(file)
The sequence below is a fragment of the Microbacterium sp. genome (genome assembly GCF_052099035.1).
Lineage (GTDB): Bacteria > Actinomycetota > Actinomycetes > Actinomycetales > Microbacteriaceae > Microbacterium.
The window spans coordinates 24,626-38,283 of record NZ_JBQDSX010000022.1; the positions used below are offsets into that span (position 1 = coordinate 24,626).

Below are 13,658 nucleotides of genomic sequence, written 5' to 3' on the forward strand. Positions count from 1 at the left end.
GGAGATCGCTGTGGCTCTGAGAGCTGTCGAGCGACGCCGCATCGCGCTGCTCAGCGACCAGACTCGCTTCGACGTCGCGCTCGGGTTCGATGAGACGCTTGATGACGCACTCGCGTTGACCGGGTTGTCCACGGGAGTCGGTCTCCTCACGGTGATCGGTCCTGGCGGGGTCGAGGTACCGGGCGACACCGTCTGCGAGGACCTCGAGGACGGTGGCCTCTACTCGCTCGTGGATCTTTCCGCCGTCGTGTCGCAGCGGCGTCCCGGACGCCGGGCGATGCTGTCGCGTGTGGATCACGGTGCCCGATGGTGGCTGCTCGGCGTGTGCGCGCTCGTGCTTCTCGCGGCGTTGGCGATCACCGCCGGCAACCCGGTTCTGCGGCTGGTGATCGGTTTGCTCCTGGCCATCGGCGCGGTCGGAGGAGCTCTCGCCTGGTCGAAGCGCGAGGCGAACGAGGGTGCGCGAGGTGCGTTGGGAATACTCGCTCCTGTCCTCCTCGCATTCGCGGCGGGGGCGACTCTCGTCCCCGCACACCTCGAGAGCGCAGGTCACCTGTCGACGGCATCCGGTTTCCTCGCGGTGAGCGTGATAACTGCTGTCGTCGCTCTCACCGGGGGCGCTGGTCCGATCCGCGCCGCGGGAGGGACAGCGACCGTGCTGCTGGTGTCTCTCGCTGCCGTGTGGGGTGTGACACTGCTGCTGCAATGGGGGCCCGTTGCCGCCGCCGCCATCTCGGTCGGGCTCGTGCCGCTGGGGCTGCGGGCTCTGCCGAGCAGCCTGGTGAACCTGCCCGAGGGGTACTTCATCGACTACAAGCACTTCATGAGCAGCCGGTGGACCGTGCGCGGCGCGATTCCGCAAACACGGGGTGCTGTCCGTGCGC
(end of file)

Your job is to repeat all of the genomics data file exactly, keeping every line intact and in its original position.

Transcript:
The sequence below is a fragment of the Microbacterium sp. genome (genome assembly GCF_052099035.1).
Lineage (GTDB): Bacteria > Actinomycetota > Actinomycetes > Actinomycetales > Microbacteriaceae > Microbacterium.
The window spans coordinates 24,626-38,283 of record NZ_JBQDSX010000022.1; the positions used below are offsets into that span (position 1 = coordinate 24,626).

Below are 13,658 nucleotides of genomic sequence, written 5' to 3' on the forward strand. Positions count from 1 at the left end.
GGAGATCGCTGTGGCTCTGAGAGCTGTCGAGCGACGCCGCATCGCGCTGCTCAGCGACCAGACTCGCTTCGACGTCGCGCTCGGGTTCGATGAGACGCTTGATGACGCACTCGCGTTGACCGGGTTGTCCACGGGAGTCGGTCTCCTCACGGTGATCGGTCCTGGCGGGGTCGAGGTACCGGGCGACACCGTCTGCGAGGACCTCGAGGACGGTGGCCTCTACTCGCTCGTGGATCTTTCCGCCGTCGTGTCGCAGCGGCGTCCCGGACGCCGGGCGATGCTGTCGCGTGTGGATCACGGTGCCCGATGGTGGCTGCTCGGCGTGTGCGCGCTCGTGCTTCTCGCGGCGTTGGCGATCACCGCCGGCAACCCGGTTCTGCGGCTGGTGATCGGTTTGCTCCTGGCCATCGGCGCGGTCGGAGGAGCTCTCGCCTGGTCGAAGCGCGAGGCGAACGAGGGTGCGCGAGGTGCGTTGGGAATACTCGCTCCTGTCCTCCTCGCATTCGCGGCGGGGGCGACTCTCGTCCCCGCACACCTCGAGAGCGCAGGTCACCTGTCGACGGCATCCGGTTTCCTCGCGGTGAGCGTGATAACTGCTGTCGTCGCTCTCACCGGGGGCGCTGGTCCGATCCGCGCCGCGGGAGGGACAGCGACCGTGCTGCTGGTGTCTCTCGCTGCCGTGTGGGGTGTGACACTGCTGCTGCAATGGGGGCCCGTTGCCGCCGCCGCCATCTCGGTCGGGCTCGTGCCGCTGGGGCTGCGGGCTCTGCCGAGCAGCCTGGTGAACCTGCCCGAGGGGTACTTCATCGACTACAAGCACTTCATGAGCAGCCGGTGGACCGTGCGCGGCGCGATTCCGCAAACACGGGGTGCTGTCCGTGCGC